Oct. 02--Folsom High senior Colton Stock wouldn't give up any plot spoilers about his 101/2-minute film, "Sitter for Hire," which he described as a "a horror movie about a baby sitter who has her worst night."
Stock's "Sitter" as well as his 8-minute "The Poor Man's Heroes Journey" are scheduled to screen along with 38 other youth-made films Friday at the Tower of Youth's 17th Annual North American All Youth Film and Education Day, held at downtown's Crest Theatre.
The event showcases movies made by high school students from across the nation and Canada. Submissions range from 3 to 40 minutes in length and "should be as creative as possible without gratuitous violence, profanity, sanctioned tobacco or other substance abuse," according to organization, which works to empower youth and promote digital literacy as well as economic and community development.
Stock produced both entries with the help of the 10-member film club he created his junior year at Folsom High.
According to Tower of Youth CEO William Bronston, having two entries accepted to the event is rare. "This kid is going to be very successful at whatever he does," Bronston said of 17-year-old Stock.
Bronston should know. As the event's long-time organizer, he's helped bring Hollywood heavyweights to Sacramento to speak at past All Youth Film installments, including director Bryan Singer ("Usual Suspects," "X-Men") and Tom Sherak, former president of 20th Century Fox and the Motion Picture Academy of Arts and Sciences.
This year's industry speaker will be Oscar-nominated documentarian Rick Goldsmith ("The Most Dangerous Man in America: Daniel Ellsberg and the Pentagon Papers"). In addition, representatives from California media schools are scheduled to attend the event.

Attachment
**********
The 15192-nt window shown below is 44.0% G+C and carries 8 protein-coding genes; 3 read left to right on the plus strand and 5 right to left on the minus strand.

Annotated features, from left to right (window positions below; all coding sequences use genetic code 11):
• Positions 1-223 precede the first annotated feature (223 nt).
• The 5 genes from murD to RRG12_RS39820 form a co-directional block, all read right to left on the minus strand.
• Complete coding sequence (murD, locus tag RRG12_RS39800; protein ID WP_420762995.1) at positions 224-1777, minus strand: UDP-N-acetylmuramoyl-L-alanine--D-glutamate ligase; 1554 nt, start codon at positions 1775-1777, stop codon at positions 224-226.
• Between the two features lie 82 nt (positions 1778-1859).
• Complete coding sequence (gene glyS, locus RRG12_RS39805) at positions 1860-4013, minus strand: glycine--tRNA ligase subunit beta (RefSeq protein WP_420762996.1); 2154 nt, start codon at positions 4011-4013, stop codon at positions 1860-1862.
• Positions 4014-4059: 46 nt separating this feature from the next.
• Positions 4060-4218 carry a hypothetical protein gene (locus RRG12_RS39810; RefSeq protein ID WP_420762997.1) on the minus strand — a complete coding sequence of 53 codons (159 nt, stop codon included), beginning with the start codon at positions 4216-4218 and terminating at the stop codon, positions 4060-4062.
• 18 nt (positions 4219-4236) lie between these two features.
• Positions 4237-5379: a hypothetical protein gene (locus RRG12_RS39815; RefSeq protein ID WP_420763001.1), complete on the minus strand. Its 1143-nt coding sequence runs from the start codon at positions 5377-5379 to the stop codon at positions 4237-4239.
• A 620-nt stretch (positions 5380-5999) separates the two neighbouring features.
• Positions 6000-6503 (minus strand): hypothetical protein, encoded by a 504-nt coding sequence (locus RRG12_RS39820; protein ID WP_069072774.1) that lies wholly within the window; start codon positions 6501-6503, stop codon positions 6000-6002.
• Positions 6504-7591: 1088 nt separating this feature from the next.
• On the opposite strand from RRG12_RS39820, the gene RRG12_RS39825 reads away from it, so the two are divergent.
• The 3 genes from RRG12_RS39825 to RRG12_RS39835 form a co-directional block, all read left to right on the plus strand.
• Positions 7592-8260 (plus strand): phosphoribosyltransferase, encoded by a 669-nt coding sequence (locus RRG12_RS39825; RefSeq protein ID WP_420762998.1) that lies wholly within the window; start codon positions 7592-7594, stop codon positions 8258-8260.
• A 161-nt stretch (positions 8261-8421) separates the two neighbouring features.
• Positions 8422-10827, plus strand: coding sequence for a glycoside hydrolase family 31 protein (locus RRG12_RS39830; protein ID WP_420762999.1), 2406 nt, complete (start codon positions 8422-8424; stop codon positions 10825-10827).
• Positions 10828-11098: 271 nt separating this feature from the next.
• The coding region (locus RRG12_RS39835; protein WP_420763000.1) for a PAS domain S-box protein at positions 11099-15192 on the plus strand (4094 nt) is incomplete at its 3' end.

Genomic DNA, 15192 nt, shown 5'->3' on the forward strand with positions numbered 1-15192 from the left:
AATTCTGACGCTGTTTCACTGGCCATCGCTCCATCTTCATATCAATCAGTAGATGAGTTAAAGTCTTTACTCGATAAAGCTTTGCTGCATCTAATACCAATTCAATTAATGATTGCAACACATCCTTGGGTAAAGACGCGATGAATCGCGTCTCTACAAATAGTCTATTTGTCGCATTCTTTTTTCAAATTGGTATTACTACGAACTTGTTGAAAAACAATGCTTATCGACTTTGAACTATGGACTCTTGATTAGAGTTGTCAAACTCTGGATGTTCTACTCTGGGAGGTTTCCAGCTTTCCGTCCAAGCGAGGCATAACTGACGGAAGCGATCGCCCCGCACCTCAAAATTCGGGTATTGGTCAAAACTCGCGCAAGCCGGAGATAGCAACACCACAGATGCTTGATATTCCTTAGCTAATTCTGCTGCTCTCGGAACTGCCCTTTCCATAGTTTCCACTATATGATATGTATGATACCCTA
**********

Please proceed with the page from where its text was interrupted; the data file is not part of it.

Stock said he hopes to be admitted to the film program at either the University of Southern California or the University of California, Los Angeles, and plans on submitting his films to other festivals.
"I just enjoyed being able to create something with my friends," Stock said of the experience.
Bear River High senior Justin Rypma, 17, will also get the chance to see his work on the big screen. Rypma's "Amplitude" is a documentary about a day in the life of a wakeboarder.
"I wanted to give it a different feel than wakeboarder movies I'd seen before," Rypma said. "I wanted to give it a ... creative and imaginative look."
As the director, editor and cinematographer, Rypma did most of the work on the film himself, shooting five wakeboarders over a three-month period. His 10-minute film required about 40 hours of editing, he said.
The most important thing he learned was "to be organized," he said.
The Bear River High senior said he's hoping to earn a degree in cinematography at Chapman University and pursue a career in sports media.
"I find that film is the best expression of your imagination," Rypma said. "You can create anything that you dream of and make your dreams a reality through film."
Bronston said that Rypma is "into dealing with awesome spectacle, human capacity and astounding imagery."
Rypma and Stock are two of nearly three dozen young filmmakers set to screen their movies at the Crest. Selections represent a variety of genres, including comedy, documentary, experimental animation and claymation and are judged by an all-youth jury.
"These are the prospects of the very best voices, the very best images in North America," Bronston said.
In addition to presenting their works, the young filmmakers are also given the opportunity to learn from one another on how to improve their films.
"These film festivals are magnets to attract, to organize, to educate, to transform our young people in our region," Bronston said. "I want the audience to be inspired. And I want the filmmakers to learn to inspire."
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